There remains a clause in the Bill for the Government to amend the list of permitted payments in the future, without needing to go back to Parliament. They’ve indicated that they will consider this if there is strong evidence of further payments needing to be included.
A number of regulations related to holding deposits, taken before a tenancy begins.
- Landlords and agents are only allowed to take one holding deposit for a property at any one time. They must pay the first prospective tenant’s deposit back in full before taking a second holding deposit (unless allowed to retain the deposit e.g. because the tenant chooses not to enter into the tenancy, or provides false information).
- Where landlords and agents do retain a deposit, they must explain to the tenant in writing why they are doing so.
- If there is the right to retain the deposit, but the tenancy is still entered into, it must be returned to the tenant.
- The holding deposit must also be refunded if a requirement is imposed which breaches the ban or if the landlord or tenant behaves in an unreasonable manner, so that the tenant cannot be reasonably expected to enter into the tenancy.
Client Money Protection
The Government introduced clauses in the Bill in relation to client money protection (CMP) for agents, including ensuring that deposits protected in an approved tenancy deposit scheme are not required to also be protected under CMP.
Furthermore, Homeshare schemes and local authorities and the Greater London Authority have also been excluded from CMP where they are acting on behalf of a tenant from the scope of the Bill. The purpose of this is to allow local authorities to continue to make payments in connection with a tenancy where they are acting on behalf of a tenant or guaranteeing their rent – particularly to support local authorities to undertake their duties to prevent homelessness.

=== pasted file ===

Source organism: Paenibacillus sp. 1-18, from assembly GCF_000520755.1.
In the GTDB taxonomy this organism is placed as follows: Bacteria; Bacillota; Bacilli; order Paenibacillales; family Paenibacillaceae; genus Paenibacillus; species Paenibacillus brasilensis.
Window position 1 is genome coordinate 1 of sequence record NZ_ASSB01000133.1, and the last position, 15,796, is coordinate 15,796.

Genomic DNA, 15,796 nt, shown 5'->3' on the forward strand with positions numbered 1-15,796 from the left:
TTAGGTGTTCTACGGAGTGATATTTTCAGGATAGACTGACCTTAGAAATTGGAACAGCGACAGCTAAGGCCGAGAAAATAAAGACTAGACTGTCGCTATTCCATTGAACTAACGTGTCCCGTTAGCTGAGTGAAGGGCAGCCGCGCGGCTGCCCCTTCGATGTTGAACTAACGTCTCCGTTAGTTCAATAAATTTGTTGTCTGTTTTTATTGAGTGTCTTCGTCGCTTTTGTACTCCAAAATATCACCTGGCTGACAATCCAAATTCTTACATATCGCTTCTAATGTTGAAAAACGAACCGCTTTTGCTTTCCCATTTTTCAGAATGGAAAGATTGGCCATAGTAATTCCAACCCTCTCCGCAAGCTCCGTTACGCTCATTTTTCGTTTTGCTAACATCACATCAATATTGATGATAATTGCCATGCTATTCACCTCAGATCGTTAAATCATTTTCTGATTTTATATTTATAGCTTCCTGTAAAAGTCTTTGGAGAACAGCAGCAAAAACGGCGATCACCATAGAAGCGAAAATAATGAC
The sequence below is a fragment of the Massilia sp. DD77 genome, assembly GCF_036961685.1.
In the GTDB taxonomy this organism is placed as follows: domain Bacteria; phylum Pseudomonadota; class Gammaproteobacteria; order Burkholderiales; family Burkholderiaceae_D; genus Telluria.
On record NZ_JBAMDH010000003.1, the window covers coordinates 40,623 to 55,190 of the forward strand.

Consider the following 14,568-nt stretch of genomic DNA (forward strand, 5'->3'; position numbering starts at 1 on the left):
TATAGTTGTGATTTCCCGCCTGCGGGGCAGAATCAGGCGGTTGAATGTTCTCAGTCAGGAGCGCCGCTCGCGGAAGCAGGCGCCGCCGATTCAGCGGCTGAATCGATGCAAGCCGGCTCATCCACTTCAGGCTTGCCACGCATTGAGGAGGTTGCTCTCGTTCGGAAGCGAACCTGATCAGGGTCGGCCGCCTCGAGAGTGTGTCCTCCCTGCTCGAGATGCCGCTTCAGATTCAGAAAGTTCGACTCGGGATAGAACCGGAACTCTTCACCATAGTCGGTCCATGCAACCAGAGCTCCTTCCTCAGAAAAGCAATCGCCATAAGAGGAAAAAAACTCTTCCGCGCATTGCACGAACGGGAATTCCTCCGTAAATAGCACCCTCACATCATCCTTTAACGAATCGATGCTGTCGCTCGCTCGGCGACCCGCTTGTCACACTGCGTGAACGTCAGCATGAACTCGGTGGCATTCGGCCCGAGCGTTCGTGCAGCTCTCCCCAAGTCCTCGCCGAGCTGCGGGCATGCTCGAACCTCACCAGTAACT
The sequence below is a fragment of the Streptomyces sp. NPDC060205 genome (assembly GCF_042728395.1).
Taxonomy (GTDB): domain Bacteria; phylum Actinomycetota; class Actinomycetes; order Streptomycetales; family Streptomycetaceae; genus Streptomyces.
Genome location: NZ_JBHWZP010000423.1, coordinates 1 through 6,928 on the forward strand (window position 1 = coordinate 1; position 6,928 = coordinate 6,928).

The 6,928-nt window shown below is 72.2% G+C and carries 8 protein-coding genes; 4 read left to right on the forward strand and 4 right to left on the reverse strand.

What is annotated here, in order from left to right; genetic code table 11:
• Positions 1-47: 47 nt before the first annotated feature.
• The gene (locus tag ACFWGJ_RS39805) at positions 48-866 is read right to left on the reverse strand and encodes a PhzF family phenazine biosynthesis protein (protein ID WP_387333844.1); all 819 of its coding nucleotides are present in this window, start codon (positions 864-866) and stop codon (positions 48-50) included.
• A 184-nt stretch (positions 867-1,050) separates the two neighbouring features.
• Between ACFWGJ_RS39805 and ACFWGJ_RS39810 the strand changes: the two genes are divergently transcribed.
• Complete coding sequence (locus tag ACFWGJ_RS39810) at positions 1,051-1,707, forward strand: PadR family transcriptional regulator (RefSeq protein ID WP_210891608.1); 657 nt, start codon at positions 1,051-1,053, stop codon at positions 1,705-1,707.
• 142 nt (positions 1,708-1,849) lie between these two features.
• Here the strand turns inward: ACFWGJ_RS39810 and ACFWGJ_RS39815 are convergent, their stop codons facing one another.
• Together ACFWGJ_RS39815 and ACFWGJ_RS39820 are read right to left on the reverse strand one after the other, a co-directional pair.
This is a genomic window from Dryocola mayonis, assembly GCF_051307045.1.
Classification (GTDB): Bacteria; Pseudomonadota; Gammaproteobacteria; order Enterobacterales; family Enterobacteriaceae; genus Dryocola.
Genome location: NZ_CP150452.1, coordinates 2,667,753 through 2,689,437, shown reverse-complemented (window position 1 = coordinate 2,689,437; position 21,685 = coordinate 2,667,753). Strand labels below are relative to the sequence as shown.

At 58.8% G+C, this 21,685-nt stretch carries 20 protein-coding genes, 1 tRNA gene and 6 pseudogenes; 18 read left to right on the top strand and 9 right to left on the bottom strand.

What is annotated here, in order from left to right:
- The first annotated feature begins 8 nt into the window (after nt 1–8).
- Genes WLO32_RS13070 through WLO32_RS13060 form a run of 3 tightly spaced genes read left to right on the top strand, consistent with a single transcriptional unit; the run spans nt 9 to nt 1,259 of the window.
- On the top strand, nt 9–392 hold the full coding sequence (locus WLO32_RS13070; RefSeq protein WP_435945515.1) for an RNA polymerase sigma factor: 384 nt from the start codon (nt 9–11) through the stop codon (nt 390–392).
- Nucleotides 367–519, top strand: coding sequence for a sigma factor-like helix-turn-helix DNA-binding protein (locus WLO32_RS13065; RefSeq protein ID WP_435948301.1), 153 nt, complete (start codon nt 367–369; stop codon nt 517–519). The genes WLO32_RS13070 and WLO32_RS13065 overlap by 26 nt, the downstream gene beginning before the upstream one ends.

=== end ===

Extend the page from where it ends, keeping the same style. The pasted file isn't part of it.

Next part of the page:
The Bill also introduces a limit on the pay-out of CMP for individual clients, similar to banks’ limits on financial compensation to their customers – so be sure to check that your agent’s limit will cover you appropriately when mandatory CMP comes into force from 1 April 2019.
After a lengthy campaign, the NLA has been protecting landlords’ interests by ensuring that the Government did not set the security deposit cap was not set at four weeks, which was led by our CEO Richard Lambert when he met with then Housing Minister Alok Sharma MP and pressed him to.
We also emphasised to Government that enforcement action should be proportionate, but effective. With £500,000 allocated to support enforcement, we await the announcement of the lead local authority in charge of enforcement and will be working closely with the appointed authority to ensure that best practice is followed.
In an evidence session given to the Parliamentary committee, our CEOon the proposed amendments, security deposit caps, fines and the role of enforcement in ensuring the Acts provisions are carried out.
If you have any further questions about our work in this area, you can email email@example.com.